Three Biggest Questions So Far Through The First Week Of NBA Las Vegas Summer League

The first week of Las Vegas Summer League is in the books, and fans have already been treated to excitement from rookies, second-year players and journeymen hoping to catch on with an NBA team this coming season. But what are the three biggest questions so far through the first week?

1. Is the hype for Victor Wembanyama warranted?

Yes. We have no idea what he will ultimately become in the NBA, and anyone who is giving you definitive prognostications right now is just guessing. He’s 19 years old, we have no clue. We’ll know much more about him at the end of the 2025-26 season than we do right now.

But what anyone who understands the game can see are the reasons he was taken No. 1 overall in the draft. The length, skill set, and feel for the game. If developed and unleashed properly he will be an all-time great. But we have a lot to go between now and then.

He appears to have the work ethic. It will be up to the San Antonio Spurs and Team Victor to put it all together.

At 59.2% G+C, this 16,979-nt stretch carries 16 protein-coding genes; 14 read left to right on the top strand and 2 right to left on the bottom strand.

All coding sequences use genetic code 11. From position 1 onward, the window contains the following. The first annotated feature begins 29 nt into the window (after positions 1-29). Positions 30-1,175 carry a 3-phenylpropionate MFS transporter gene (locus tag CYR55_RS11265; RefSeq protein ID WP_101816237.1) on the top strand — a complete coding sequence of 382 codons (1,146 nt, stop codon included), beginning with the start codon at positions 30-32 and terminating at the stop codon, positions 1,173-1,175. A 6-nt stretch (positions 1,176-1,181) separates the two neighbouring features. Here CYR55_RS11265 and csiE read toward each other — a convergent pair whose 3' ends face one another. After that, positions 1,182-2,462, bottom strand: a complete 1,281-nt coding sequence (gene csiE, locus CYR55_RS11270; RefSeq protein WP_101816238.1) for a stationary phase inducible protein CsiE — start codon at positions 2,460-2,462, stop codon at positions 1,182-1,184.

2. Is this Jabari Smith Jr. scoring outburst for real?

Last year’s No. 3 overall pick had a tough rookie season on a terrible Houston Rockets team. He struggled shooting the ball at times and looked unsure of himself offensively.

Through two games in Vegas, he looks completely different, averaging 35.5 points, seven rebounds and four assists.

Now, summer league is nowhere near the level of competition of real NBA basketball. But what you expect of second-year players who played a lot of minutes as rookies is that they look dominant.

Small sample size, to be sure. But if this level of certainty and shot making is legit, the Rockets will certainly be exciting and better than last season.

3. Have the Miami Heat found their next undrafted gem in Orlando Robinson?

The 6-foot-10 big man from Fresno State went undrafted in 2022 but signed a two-way deal with the Heat that was converted into a standard contract earlier this month.

In one game in Vegas Robinson scored 36 points in 33 minutes while going 13-for-22 from the field, including 3 of 4 from three. He also grabbed 11 rebounds, had four assists, two blocks, was a +19 and dominated the Boston Celtics’ summer league frontcourt.

This is the definition of small sample size. But given the Heat’s track record with undrafted players, there is reason for optimism.

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